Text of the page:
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New Year’s resolutions for your tech life in 2021
By Eric Geier (Our Founder & Owner)
Originally published by Cox Media Group on 12/28/20
Well, it’s that time of the year! Most of us are wishing for COVID to go away and a better year to come. But as you think about any New Year’s resolutions you want to make for yourself, don’t forget about your tech life.
Here are some resolutions to consider:
Setup automatic backups for your computer and devices: Unfortunately, backups are often ignored until people end up losing data and learning the hard way. Though tech pros like myself can sometimes recover your data after a computer crash or virus, there are certainly times when we cannot, or you have to send your drive off to a clean-room recovery lab for thousands of dollars. If you have photos, documents, and other files you don’t want to lose, you should back them up.
You can see my recommendations of computer security and backup solutions at www.onspottechs.com/recommendations.
Invest in your computer and tech: This year has taught many people just how important technology is in the world. Although we remain mostly distance from each other, technology allows us to see and talk with family and friends. It even allows some to work or attend school or church right in their home. Given how important technology is, I encourage you to invest in it. That doesn’t mean everyone needs a $1,500 computer and all the fancy gadgets, but if your computer or device is 8 years old and running slow, maybe call a tech for advice on cleaning it up or getting an economical yet effective replacement.
Get rid of any computers running Windows XP, Vista, or 7: Microsoft ended all support for Windows 7 in January 2020, Windows Vista in 2017, and XP in 2014. So, if you’re using these Windows editions still, I strongly suggest upgrading to Windows 10 very soon for security and reliability reasons. If your Windows 7 PC is 6 years old or less, it might be upgradable to Windows 10. But if your computer is more than 6 years old, I strongly recommend just buying a new PC.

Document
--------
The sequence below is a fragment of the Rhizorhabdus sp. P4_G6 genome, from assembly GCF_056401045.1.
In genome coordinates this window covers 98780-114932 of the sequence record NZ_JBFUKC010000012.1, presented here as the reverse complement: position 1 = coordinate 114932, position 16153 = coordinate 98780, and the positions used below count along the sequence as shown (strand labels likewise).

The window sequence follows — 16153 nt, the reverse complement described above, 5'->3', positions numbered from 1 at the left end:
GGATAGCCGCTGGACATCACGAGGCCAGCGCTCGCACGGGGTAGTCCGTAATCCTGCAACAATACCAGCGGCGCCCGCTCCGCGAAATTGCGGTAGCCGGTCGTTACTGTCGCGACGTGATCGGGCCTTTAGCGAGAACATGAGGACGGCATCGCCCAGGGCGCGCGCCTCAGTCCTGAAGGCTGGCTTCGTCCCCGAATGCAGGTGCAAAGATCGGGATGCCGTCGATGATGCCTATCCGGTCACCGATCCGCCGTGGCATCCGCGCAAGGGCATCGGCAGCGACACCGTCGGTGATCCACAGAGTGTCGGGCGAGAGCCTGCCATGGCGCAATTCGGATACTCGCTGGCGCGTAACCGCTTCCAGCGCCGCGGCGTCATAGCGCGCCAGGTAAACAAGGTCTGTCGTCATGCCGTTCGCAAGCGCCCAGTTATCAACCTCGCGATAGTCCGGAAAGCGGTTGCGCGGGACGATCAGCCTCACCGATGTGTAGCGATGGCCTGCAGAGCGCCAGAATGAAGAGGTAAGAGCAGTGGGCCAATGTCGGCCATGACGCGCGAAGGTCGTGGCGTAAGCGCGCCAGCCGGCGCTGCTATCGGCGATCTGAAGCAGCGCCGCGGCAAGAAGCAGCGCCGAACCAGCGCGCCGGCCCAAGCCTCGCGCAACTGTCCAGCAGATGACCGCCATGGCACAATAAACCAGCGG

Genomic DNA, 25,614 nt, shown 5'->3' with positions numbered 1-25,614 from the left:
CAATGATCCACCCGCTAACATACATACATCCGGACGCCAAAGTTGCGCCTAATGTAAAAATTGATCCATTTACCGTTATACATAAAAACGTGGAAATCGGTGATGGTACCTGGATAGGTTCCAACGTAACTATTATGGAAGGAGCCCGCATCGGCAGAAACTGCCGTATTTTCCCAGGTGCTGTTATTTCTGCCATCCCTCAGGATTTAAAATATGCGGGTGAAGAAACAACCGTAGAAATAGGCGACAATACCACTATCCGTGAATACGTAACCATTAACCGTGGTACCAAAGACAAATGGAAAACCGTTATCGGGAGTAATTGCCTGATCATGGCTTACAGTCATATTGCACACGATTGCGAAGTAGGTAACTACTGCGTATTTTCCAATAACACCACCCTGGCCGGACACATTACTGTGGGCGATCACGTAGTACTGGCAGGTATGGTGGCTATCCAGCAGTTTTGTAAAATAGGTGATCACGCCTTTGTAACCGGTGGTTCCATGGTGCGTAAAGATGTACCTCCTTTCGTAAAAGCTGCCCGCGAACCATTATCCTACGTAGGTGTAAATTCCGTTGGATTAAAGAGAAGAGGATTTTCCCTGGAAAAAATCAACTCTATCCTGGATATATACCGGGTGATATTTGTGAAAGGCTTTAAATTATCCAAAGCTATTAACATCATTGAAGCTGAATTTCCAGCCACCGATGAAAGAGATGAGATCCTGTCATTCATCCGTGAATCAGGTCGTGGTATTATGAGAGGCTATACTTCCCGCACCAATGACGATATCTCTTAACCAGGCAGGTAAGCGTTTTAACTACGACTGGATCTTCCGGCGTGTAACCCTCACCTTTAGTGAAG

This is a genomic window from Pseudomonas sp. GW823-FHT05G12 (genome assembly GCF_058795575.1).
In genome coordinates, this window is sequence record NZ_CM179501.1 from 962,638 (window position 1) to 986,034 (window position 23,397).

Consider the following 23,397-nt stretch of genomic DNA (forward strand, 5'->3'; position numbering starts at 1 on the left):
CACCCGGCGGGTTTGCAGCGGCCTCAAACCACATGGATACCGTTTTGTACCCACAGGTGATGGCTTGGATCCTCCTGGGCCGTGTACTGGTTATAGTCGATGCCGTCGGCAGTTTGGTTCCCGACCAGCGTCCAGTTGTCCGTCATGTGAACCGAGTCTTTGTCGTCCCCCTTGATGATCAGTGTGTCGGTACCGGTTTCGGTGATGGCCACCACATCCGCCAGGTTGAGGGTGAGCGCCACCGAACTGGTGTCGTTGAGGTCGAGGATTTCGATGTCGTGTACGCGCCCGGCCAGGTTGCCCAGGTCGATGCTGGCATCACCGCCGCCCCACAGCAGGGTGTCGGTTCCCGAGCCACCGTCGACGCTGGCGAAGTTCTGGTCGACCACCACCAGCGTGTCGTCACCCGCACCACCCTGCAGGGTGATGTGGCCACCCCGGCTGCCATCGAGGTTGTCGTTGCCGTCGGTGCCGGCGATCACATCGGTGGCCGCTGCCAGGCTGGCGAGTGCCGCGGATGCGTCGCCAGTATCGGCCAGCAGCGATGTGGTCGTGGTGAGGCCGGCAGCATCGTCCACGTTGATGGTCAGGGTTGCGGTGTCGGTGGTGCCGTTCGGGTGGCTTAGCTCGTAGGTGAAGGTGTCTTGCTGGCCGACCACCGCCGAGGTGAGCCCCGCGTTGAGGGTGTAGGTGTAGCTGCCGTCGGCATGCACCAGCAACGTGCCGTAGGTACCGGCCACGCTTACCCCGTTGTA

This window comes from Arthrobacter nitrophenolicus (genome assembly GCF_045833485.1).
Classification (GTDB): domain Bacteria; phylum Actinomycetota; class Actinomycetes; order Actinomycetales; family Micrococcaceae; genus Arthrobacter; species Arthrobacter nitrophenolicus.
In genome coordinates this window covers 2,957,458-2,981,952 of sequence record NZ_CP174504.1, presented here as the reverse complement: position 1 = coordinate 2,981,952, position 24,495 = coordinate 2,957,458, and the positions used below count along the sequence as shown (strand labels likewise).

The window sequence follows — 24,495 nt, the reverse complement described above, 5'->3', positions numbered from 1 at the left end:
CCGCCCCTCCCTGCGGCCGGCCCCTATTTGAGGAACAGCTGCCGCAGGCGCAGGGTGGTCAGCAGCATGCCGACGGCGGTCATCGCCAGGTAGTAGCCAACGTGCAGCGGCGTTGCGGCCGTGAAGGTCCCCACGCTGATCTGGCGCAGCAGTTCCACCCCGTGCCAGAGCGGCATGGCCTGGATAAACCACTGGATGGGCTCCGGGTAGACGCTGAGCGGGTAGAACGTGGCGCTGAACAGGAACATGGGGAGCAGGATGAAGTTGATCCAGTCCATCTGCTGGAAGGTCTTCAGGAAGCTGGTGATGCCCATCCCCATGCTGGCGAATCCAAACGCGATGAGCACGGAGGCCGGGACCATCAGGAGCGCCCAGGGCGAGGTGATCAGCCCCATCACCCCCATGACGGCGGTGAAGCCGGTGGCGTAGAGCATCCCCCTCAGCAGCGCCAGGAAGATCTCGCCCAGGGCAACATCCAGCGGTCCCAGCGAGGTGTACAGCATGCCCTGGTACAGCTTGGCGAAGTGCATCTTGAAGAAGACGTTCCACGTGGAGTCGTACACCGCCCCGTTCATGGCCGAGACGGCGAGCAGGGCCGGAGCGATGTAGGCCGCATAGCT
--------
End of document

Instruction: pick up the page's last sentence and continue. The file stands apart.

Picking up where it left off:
Try some new tech: This is a great time to try out new technology, whether that’s buying a new gadget or just using what you already have. There are literally endless things you can do on your computer and mobile devices. Maybe start by searching for websites or apps on any interests or hobbies you have.
Maybe it’s something you’ve put off learning or family and friends have suggested you try.
Get a professional checkup: Even if you don’t seem to have issues, I strongly recommend getting a full computer checkup each year. A computer tech can check many security, safety, and reliability aspects. They can discover potential issues before they become a problem, solve any annoyances, and answer any questions or concerns you have. They can also get help setting up and learning new technology.
Enable two-factor authentication: Most sensitive websites and accounts like email, banks, and online stores allow you to enable two-factor authentication.
This would require an extra step to login to your account after entering the password, such as entering a one-time code sent to you via email, text message, or a phone call. You can usually make this happen with every login or just logins from new/other computers.
I suggest at least the latter on your important accounts.
Don’t fall for remote hackers and scammers: Remember, no legit company will ever call you out of the blue and say you have computer issues. And no legit company will prompt you on the computer to call them. There are scammers who will say they’re from Microsoft, Windows, Apple or other popular corporations.
Never follow anything these scammers say. I suggest just hanging up, and call a local computer pro if in doubt.
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